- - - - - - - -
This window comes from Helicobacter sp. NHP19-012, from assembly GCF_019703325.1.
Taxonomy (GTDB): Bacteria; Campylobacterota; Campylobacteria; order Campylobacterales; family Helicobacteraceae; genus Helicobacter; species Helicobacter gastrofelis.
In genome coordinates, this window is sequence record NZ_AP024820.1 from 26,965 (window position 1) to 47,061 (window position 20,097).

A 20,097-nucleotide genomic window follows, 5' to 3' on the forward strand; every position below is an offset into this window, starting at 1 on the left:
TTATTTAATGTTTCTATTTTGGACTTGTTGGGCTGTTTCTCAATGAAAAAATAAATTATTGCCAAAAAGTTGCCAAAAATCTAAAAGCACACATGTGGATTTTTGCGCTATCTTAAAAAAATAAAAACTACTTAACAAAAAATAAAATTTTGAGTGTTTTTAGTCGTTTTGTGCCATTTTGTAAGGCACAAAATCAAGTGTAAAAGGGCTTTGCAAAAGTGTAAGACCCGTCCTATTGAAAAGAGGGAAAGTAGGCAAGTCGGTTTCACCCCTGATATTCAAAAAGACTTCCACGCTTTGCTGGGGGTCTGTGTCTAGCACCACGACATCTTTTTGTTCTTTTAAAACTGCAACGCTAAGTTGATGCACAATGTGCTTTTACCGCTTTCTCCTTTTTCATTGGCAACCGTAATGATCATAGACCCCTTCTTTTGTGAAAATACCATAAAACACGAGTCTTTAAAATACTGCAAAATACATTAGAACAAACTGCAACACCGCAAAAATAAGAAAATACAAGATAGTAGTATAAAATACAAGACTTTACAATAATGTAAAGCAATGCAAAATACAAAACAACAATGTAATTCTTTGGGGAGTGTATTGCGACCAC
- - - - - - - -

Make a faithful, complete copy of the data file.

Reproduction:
This window comes from Helicobacter sp. NHP19-012, from assembly GCF_019703325.1.
Taxonomy (GTDB): Bacteria; Campylobacterota; Campylobacteria; order Campylobacterales; family Helicobacteraceae; genus Helicobacter; species Helicobacter gastrofelis.
In genome coordinates, this window is sequence record NZ_AP024820.1 from 26,965 (window position 1) to 47,061 (window position 20,097).

A 20,097-nucleotide genomic window follows, 5' to 3' on the forward strand; every position below is an offset into this window, starting at 1 on the left:
TTATTTAATGTTTCTATTTTGGACTTGTTGGGCTGTTTCTCAATGAAAAAATAAATTATTGCCAAAAAGTTGCCAAAAATCTAAAAGCACACATGTGGATTTTTGCGCTATCTTAAAAAAATAAAAACTACTTAACAAAAAATAAAATTTTGAGTGTTTTTAGTCGTTTTGTGCCATTTTGTAAGGCACAAAATCAAGTGTAAAAGGGCTTTGCAAAAGTGTAAGACCCGTCCTATTGAAAAGAGGGAAAGTAGGCAAGTCGGTTTCACCCCTGATATTCAAAAAGACTTCCACGCTTTGCTGGGGGTCTGTGTCTAGCACCACGACATCTTTTTGTTCTTTTAAAACTGCAACGCTAAGTTGATGCACAATGTGCTTTTACCGCTTTCTCCTTTTTCATTGGCAACCGTAATGATCATAGACCCCTTCTTTTGTGAAAATACCATAAAACACGAGTCTTTAAAATACTGCAAAATACATTAGAACAAACTGCAACACCGCAAAAATAAGAAAATACAAGATAGTAGTATAAAATACAAGACTTTACAATAATGTAAAGCAATGCAAAATACAAAACAACAATGTAATTCTTTGGGGAGTGTATTGCGACCAC